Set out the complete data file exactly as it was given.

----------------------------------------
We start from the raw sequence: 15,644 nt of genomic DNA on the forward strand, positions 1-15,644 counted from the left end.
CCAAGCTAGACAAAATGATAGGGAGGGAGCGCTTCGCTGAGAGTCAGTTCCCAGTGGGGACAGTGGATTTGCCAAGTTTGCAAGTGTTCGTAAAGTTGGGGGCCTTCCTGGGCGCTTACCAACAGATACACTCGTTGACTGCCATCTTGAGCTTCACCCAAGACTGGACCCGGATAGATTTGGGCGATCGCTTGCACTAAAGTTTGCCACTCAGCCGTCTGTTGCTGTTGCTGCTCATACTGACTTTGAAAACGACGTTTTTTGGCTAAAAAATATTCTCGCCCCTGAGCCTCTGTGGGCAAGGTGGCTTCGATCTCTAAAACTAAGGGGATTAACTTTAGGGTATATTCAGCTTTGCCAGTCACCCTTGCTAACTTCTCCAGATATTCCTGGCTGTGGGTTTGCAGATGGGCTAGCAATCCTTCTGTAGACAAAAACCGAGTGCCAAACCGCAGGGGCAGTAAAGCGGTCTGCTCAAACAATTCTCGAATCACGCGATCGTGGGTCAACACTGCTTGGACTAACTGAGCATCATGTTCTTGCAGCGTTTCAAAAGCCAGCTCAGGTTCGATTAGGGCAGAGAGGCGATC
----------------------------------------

We start from the raw sequence: 15,644 nt of genomic DNA on the forward strand, positions 1-15,644 counted from the left end.
CCAAGCTAGACAAAATGATAGGGAGGGAGCGCTTCGCTGAGAGTCAGTTCCCAGTGGGGACAGTGGATTTGCCAAGTTTGCAAGTGTTCGTAAAGTTGGGGGCCTTCCTGGGCGCTTACCAACAGATACACTCGTTGACTGCCATCTTGAGCTTCACCCAAGACTGGACCCGGATAGATTTGGGCGATCGCTTGCACTAAAGTTTGCCACTCAGCCGTCTGTTGCTGTTGCTGCTCATACTGACTTTGAAAACGACGTTTTTTGGCTAAAAAATATTCTCGCCCCTGAGCCTCTGTGGGCAAGGTGGCTTCGATCTCTAAAACTAAGGGGATTAACTTTAGGGTATATTCAGCTTTGCCAGTCACCCTTGCTAACTTCTCCAGATATTCCTGGCTGTGGGTTTGCAGATGGGCTAGCAATCCTTCTGTAGACAAAAACCGAGTGCCAAACCGCAGGGGCAGTAAAGCGGTCTGCTCAAACAATTCTCGAATCACGCGATCGTGGGTCAACACTGCTTGGACTAACTGAGCATCATGTTCTTGCAGCGTTTCAAAAGCCAGCTCAGGTTCGATTAGGGCAGAGAGGCGATC